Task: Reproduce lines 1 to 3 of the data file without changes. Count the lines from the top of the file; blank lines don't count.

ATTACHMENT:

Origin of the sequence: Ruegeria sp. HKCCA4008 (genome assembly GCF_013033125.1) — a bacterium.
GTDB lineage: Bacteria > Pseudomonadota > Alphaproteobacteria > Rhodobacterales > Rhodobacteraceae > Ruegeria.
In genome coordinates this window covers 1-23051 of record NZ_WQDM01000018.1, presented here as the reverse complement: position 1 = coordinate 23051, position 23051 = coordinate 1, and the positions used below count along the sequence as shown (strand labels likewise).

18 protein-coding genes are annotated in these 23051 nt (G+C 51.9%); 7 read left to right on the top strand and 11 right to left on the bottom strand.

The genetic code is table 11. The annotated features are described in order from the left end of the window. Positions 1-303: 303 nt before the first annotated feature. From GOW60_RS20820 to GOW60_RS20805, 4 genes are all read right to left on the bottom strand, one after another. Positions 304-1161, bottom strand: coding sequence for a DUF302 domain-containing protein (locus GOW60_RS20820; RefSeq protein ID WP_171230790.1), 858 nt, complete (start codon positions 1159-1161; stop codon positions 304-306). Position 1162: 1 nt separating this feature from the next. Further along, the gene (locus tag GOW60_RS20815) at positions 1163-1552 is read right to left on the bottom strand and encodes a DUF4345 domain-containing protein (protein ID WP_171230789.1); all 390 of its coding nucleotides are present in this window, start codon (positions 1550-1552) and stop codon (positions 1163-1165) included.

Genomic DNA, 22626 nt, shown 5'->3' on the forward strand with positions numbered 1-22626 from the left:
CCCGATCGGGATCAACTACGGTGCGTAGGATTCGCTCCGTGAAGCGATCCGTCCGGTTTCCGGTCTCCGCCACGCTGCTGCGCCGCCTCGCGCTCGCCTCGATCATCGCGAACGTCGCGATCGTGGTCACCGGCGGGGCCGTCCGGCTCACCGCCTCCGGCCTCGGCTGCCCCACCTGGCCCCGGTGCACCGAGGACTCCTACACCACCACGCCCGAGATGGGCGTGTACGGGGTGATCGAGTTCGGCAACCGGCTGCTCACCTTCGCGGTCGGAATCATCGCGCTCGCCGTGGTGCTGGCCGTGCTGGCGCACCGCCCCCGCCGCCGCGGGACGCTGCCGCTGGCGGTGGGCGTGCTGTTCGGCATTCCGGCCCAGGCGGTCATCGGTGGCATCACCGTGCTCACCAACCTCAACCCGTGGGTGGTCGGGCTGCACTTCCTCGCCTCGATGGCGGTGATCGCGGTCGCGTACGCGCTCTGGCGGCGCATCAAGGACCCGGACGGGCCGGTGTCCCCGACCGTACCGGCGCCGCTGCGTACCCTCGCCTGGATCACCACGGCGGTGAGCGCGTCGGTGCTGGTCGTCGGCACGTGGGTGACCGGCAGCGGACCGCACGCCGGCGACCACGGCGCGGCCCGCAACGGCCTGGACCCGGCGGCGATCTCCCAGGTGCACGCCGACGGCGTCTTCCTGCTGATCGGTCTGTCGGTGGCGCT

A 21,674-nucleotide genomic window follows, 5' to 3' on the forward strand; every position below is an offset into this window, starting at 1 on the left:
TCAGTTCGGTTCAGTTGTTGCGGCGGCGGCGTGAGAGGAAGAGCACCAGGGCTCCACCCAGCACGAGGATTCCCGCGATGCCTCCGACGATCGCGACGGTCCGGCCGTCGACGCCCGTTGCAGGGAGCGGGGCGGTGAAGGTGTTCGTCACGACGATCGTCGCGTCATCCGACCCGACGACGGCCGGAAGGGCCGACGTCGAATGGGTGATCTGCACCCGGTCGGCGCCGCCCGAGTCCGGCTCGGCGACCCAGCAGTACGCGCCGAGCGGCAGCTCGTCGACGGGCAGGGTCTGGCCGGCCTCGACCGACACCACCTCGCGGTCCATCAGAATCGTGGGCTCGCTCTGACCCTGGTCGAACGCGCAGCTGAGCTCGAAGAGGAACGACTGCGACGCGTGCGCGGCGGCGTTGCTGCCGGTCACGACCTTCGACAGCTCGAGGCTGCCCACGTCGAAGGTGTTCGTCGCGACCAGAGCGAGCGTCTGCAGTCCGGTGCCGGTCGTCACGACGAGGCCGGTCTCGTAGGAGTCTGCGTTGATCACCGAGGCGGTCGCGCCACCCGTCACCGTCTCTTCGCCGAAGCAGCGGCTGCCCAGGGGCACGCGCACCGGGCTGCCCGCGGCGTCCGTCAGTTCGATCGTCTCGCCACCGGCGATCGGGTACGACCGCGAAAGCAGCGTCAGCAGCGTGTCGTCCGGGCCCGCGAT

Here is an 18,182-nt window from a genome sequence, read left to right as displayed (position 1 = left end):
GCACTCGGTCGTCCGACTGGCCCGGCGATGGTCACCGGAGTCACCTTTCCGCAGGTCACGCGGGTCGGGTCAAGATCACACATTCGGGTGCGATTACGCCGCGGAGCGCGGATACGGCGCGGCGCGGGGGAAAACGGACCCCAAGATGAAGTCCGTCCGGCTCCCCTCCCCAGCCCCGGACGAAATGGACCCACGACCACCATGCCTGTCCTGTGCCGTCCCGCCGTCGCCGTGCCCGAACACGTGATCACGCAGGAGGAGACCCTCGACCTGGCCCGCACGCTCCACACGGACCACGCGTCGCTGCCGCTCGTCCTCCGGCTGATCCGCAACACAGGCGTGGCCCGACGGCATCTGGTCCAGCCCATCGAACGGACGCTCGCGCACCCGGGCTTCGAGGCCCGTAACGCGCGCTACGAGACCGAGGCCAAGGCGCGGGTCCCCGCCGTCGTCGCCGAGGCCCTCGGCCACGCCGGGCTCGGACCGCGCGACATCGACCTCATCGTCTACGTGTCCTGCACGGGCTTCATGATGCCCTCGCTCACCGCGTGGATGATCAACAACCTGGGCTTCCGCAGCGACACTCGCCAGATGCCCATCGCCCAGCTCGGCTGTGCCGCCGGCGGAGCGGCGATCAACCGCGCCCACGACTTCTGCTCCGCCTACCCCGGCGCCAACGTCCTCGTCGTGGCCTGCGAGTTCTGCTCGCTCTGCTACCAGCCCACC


Origin of the sequence: Ruegeria sp. HKCCA4008 (genome assembly GCF_013033125.1) — a bacterium.
GTDB lineage: Bacteria > Pseudomonadota > Alphaproteobacteria > Rhodobacterales > Rhodobacteraceae > Ruegeria.
In genome coordinates this window covers 1-23051 of record NZ_WQDM01000018.1, presented here as the reverse complement: position 1 = coordinate 23051, position 23051 = coordinate 1, and the positions used below count along the sequence as shown (strand labels likewise).